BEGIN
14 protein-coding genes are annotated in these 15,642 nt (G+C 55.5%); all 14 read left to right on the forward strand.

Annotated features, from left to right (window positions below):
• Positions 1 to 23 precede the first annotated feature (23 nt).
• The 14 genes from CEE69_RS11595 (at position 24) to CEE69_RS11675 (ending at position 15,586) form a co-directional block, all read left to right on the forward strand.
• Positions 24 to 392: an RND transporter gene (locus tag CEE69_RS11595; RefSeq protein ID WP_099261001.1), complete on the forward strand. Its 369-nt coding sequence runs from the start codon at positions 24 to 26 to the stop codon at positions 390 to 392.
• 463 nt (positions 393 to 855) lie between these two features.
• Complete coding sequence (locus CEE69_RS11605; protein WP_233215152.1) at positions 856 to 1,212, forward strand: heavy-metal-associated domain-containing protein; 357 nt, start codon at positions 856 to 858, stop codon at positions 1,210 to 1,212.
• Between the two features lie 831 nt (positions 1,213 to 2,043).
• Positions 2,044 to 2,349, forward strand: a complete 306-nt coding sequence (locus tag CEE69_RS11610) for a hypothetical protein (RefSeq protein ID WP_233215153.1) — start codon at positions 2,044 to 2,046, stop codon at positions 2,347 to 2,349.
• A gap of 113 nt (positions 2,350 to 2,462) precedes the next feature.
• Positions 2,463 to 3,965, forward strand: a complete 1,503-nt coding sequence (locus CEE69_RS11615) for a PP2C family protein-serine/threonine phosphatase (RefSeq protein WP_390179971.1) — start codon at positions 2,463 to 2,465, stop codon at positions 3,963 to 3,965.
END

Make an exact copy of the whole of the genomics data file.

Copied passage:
14 protein-coding genes are annotated in these 15,642 nt (G+C 55.5%); all 14 read left to right on the forward strand.

Annotated features, from left to right (window positions below):
• Positions 1 to 23 precede the first annotated feature (23 nt).
• The 14 genes from CEE69_RS11595 (at position 24) to CEE69_RS11675 (ending at position 15,586) form a co-directional block, all read left to right on the forward strand.
• Positions 24 to 392: an RND transporter gene (locus tag CEE69_RS11595; RefSeq protein ID WP_099261001.1), complete on the forward strand. Its 369-nt coding sequence runs from the start codon at positions 24 to 26 to the stop codon at positions 390 to 392.
• 463 nt (positions 393 to 855) lie between these two features.
• Complete coding sequence (locus CEE69_RS11605; protein WP_233215152.1) at positions 856 to 1,212, forward strand: heavy-metal-associated domain-containing protein; 357 nt, start codon at positions 856 to 858, stop codon at positions 1,210 to 1,212.
• Between the two features lie 831 nt (positions 1,213 to 2,043).
• Positions 2,044 to 2,349, forward strand: a complete 306-nt coding sequence (locus tag CEE69_RS11610) for a hypothetical protein (RefSeq protein ID WP_233215153.1) — start codon at positions 2,044 to 2,046, stop codon at positions 2,347 to 2,349.
• A gap of 113 nt (positions 2,350 to 2,462) precedes the next feature.
• Positions 2,463 to 3,965, forward strand: a complete 1,503-nt coding sequence (locus CEE69_RS11615) for a PP2C family protein-serine/threonine phosphatase (RefSeq protein WP_390179971.1) — start codon at positions 2,463 to 2,465, stop codon at positions 3,963 to 3,965.